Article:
PARTICIPATION RATE: 97.9%
AVERAGE DEFERRAL RATE: 7.2%
DEFAULT DEFERRAL RATE: 4%
DEFAULT INVESTMENT: T. Rowe Price Retirement Trusts, Class B
AUTOMATIC ENROLLMENT: Yes
AUTOMATIC ESCALATION: Yes, but opt-in for employees
EMPLOYER CONTRIBUTION: 200% on 4%, plus profit sharing contribution—normally 10%
“At Kimley-Horn, we hire great employees, we serve great clients, and we work hard and run a successful business,” says Tammy Flanagan, chief financial officer (CFO) of this planning and design engineering consulting firm, headquartered in Raleigh, North Carolina. “These strengths put us in a position to reward our employees with what we believe are the best benefits in our industry; our retirement plan is the most important piece of our benefits package.”
All benefits-eligible employees are automatically enrolled in the retirement plan at a 4% contribution level, which makes them eligible for a 200% match. The company also makes a profit-sharing contribution, which has historically been 10%. Treasurer and Vice President David McEntee points with pride to the roughly 98% participation rate. “Of that 98%, 99% contribute at least the 4% necessary to receive the maximum match of 8% and, therefore, the maximum possible company contribution of 18% of eligible compensation,” he says, noting that includes salary and bonuses. “Our retirement plan is an integral part of our culture, and it plays a critical role in our ability to attract and retain good employees,” he says.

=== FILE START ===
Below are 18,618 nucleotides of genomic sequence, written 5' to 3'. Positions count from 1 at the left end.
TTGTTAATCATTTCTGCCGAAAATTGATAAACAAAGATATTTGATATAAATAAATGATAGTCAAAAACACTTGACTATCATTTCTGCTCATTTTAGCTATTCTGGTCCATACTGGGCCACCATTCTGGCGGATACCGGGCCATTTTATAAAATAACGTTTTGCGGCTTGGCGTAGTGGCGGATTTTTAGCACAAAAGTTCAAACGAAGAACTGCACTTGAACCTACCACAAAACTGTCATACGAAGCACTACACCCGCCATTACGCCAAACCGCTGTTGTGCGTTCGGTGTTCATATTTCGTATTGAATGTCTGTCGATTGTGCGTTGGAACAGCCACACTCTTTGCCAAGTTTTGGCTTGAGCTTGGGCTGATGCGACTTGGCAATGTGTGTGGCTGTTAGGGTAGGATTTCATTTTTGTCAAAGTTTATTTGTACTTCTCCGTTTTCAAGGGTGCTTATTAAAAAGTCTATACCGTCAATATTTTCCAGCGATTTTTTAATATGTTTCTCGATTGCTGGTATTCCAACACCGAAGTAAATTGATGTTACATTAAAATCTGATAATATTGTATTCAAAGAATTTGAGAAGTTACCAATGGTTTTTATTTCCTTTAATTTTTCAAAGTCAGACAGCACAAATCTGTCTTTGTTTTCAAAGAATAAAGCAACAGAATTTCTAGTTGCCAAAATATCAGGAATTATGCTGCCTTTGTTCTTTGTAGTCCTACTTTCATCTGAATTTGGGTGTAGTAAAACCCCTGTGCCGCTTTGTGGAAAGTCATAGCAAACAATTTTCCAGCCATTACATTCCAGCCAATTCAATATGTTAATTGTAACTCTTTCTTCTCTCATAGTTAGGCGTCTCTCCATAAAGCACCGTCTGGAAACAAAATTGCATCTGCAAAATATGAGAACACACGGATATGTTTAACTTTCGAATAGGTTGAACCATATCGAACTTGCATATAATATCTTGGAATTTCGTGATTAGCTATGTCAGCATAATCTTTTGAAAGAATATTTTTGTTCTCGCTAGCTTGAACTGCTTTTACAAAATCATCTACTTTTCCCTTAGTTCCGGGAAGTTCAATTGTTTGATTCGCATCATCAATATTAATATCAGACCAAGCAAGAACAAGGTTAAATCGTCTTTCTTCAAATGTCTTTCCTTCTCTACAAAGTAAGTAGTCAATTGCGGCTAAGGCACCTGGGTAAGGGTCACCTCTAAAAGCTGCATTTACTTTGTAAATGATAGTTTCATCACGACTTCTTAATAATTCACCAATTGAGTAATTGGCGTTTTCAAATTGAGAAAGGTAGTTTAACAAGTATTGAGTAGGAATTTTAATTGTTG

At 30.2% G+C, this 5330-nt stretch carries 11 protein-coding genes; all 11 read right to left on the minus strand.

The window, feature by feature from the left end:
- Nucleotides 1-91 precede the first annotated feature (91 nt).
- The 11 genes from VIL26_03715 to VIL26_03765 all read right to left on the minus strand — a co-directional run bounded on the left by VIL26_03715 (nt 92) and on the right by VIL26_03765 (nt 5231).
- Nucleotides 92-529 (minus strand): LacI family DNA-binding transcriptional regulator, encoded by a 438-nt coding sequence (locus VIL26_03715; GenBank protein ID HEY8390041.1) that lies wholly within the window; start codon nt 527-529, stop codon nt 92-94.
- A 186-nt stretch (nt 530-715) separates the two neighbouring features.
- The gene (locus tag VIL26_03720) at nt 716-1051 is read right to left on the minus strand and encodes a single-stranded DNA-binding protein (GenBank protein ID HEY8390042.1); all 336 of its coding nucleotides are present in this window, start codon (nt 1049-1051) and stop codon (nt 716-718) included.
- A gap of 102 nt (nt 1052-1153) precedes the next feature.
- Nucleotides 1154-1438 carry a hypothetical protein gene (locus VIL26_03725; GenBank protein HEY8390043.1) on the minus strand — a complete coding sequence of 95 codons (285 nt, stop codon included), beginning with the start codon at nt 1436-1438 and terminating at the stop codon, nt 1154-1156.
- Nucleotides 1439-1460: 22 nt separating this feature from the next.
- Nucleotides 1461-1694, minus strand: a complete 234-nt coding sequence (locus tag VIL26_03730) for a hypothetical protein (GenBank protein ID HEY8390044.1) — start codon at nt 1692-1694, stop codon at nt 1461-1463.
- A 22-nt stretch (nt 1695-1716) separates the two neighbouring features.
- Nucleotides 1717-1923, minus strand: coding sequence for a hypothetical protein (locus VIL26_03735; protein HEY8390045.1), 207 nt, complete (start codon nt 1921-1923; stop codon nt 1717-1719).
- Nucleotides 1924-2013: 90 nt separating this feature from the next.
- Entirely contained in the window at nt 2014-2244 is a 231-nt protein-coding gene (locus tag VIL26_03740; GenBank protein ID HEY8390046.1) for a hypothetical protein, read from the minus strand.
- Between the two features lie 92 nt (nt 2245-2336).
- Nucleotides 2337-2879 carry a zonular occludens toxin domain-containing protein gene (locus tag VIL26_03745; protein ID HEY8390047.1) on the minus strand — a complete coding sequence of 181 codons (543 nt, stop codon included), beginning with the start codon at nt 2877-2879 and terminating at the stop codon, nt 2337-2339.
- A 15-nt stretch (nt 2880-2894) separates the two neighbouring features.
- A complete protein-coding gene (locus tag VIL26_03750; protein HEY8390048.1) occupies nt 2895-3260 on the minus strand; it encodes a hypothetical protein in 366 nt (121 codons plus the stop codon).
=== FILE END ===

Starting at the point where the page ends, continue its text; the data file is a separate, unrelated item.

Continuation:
A fast-growing company, with more than 80 offices nationwide, Kimley-Horn hires approximately 250 recent college graduates per year. Over 40% of its employees, in fact, are age 30 or younger, while, at the same time, Flanagan says, the company celebrates its long-tenured employees, some with the company over 40 years.
All the young workers qualify to receive the plan’s maximum benefit. And Millennials comprise about two-thirds of the 25% of participants in a Roth plan. Since January 2016, the firm has had discussions regarding changing the default investment from pre-tax to Roth, as Roth savings can potentially benefit young workers who have decades of tax-free growth ahead of them and pay relatively lower taxes. Millennials also comprise 30% of the retirement plan committee. “We are intentional about that,” McEntee says. “We want to be sure we have a cross representation of roles, responsibilities, ages, and locations across the firm.”
Kimley-Horn makes financial advisers available to all of its employees. CAPTRUST advisers travel to its offices across the country to meet with employees in person, and they are also available for telephone consultations. The retirement committee meets quarterly with CAPTRUST to review fees, as well as the performance of investments.
The company switched from the T. Rowe Price Retirement Date Funds to the T. Rowe Price Retirement Date Trusts on January 1. “About 80% of participants and 60% of plan assets are in these investments, and participants will see an expense ratio reduction that will save over $400,000 annually,” Flanagan says.
At the same time, Kimley-Horn added another level of transparency by clearly disclosing administrative fees on participants’ statements ($22 per quarter). To help keep expenses low for newer employees, Kimley-Horn pays their fees for their first two years with the company. —Judy Faust Hartnett
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